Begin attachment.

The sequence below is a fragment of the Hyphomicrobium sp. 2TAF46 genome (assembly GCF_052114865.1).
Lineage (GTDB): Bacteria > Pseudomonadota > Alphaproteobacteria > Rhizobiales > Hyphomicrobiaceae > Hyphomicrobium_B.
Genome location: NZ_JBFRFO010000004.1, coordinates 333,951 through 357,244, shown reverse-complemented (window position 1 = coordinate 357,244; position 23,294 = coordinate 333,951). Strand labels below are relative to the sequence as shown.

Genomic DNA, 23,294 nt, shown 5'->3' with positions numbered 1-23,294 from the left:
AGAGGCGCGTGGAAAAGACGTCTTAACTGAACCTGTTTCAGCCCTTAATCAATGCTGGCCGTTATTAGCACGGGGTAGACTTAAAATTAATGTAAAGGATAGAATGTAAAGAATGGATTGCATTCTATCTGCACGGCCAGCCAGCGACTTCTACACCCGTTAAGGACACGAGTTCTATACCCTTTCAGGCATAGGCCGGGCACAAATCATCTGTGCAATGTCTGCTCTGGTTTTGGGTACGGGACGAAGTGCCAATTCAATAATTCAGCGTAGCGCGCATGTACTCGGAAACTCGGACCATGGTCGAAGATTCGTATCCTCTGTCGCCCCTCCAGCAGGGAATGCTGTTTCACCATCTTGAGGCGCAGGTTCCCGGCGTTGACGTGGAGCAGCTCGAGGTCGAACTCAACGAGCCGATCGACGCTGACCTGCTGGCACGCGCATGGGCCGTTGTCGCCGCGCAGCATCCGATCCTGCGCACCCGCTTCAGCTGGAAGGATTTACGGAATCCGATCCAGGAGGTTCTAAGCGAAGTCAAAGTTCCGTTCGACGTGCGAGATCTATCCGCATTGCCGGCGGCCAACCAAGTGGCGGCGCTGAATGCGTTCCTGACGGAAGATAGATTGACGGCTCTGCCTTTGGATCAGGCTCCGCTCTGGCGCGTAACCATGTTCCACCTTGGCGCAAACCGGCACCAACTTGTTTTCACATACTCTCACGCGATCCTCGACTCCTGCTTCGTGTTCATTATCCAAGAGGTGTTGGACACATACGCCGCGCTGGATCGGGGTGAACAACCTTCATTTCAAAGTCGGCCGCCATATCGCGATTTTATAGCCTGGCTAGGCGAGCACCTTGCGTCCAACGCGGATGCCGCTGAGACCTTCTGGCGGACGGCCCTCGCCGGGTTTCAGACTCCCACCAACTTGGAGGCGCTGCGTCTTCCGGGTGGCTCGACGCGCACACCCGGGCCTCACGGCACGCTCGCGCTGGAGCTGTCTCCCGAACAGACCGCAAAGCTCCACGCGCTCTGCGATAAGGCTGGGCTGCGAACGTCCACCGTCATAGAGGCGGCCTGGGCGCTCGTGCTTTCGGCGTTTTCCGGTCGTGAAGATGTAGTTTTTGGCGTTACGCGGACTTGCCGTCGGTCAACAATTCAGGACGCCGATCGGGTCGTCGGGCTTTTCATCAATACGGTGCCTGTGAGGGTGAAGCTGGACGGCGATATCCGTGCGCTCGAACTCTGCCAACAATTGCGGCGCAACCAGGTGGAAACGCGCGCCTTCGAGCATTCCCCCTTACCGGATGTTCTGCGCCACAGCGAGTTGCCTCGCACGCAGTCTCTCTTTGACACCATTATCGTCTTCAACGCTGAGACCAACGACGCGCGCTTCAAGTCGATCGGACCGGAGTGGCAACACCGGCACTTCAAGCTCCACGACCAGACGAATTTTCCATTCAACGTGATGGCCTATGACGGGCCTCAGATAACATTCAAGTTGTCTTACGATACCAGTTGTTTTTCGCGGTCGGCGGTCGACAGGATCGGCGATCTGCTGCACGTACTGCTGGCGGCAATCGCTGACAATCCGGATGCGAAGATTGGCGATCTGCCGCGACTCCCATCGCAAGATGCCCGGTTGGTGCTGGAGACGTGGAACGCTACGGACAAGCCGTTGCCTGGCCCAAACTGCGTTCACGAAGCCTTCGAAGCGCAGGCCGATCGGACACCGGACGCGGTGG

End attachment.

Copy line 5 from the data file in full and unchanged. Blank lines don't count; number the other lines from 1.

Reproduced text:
AGAGGCGCGTGGAAAAGACGTCTTAACTGAACCTGTTTCAGCCCTTAATCAATGCTGGCCGTTATTAGCACGGGGTAGACTTAAAATTAATGTAAAGGATAGAATGTAAAGAATGGATTGCATTCTATCTGCACGGCCAGCCAGCGACTTCTACACCCGTTAAGGACACGAGTTCTATACCCTTTCAGGCATAGGCCGGGCACAAATCATCTGTGCAATGTCTGCTCTGGTTTTGGGTACGGGACGAAGTGCCAATTCAATAATTCAGCGTAGCGCGCATGTACTCGGAAACTCGGACCATGGTCGAAGATTCGTATCCTCTGTCGCCCCTCCAGCAGGGAATGCTGTTTCACCATCTTGAGGCGCAGGTTCCCGGCGTTGACGTGGAGCAGCTCGAGGTCGAACTCAACGAGCCGATCGACGCTGACCTGCTGGCACGCGCATGGGCCGTTGTCGCCGCGCAGCATCCGATCCTGCGCACCCGCTTCAGCTGGAAGGATTTACGGAATCCGATCCAGGAGGTTCTAAGCGAAGTCAAAGTTCCGTTCGACGTGCGAGATCTATCCGCATTGCCGGCGGCCAACCAAGTGGCGGCGCTGAATGCGTTCCTGACGGAAGATAGATTGACGGCTCTGCCTTTGGATCAGGCTCCGCTCTGGCGCGTAACCATGTTCCACCTTGGCGCAAACCGGCACCAACTTGTTTTCACATACTCTCACGCGATCCTCGACTCCTGCTTCGTGTTCATTATCCAAGAGGTGTTGGACACATACGCCGCGCTGGATCGGGGTGAACAACCTTCATTTCAAAGTCGGCCGCCATATCGCGATTTTATAGCCTGGCTAGGCGAGCACCTTGCGTCCAACGCGGATGCCGCTGAGACCTTCTGGCGGACGGCCCTCGCCGGGTTTCAGACTCCCACCAACTTGGAGGCGCTGCGTCTTCCGGGTGGCTCGACGCGCACACCCGGGCCTCACGGCACGCTCGCGCTGGAGCTGTCTCCCGAACAGACCGCAAAGCTCCACGCGCTCTGCGATAAGGCTGGGCTGCGAACGTCCACCGTCATAGAGGCGGCCTGGGCGCTCGTGCTTTCGGCGTTTTCCGGTCGTGAAGATGTAGTTTTTGGCGTTACGCGGACTTGCCGTCGGTCAACAATTCAGGACGCCGATCGGGTCGTCGGGCTTTTCATCAATACGGTGCCTGTGAGGGTGAAGCTGGACGGCGATATCCGTGCGCTCGAACTCTGCCAACAATTGCGGCGCAACCAGGTGGAAACGCGCGCCTTCGAGCATTCCCCCTTACCGGATGTTCTGCGCCACAGCGAGTTGCCTCGCACGCAGTCTCTCTTTGACACCATTATCGTCTTCAACGCTGAGACCAACGACGCGCGCTTCAAGTCGATCGGACCGGAGTGGCAACACCGGCACTTCAAGCTCCACGACCAGACGAATTTTCCATTCAACGTGATGGCCTATGACGGGCCTCAGATAACATTCAAGTTGTCTTACGATACCAGTTGTTTTTCGCGGTCGGCGGTCGACAGGATCGGCGATCTGCTGCACGTACTGCTGGCGGCAATCGCTGACAATCCGGATGCGAAGATTGGCGATCTGCCGCGACTCCCATCGCAAGATGCCCGGTTGGTGCTGGAGACGTGGAACGCTACGGACAAGCCGTTGCCTGGCCCAAACTGCGTTCACGAAGCCTTCGAAGCGCAGGCCGATCGGACACCGGACGCGGTGG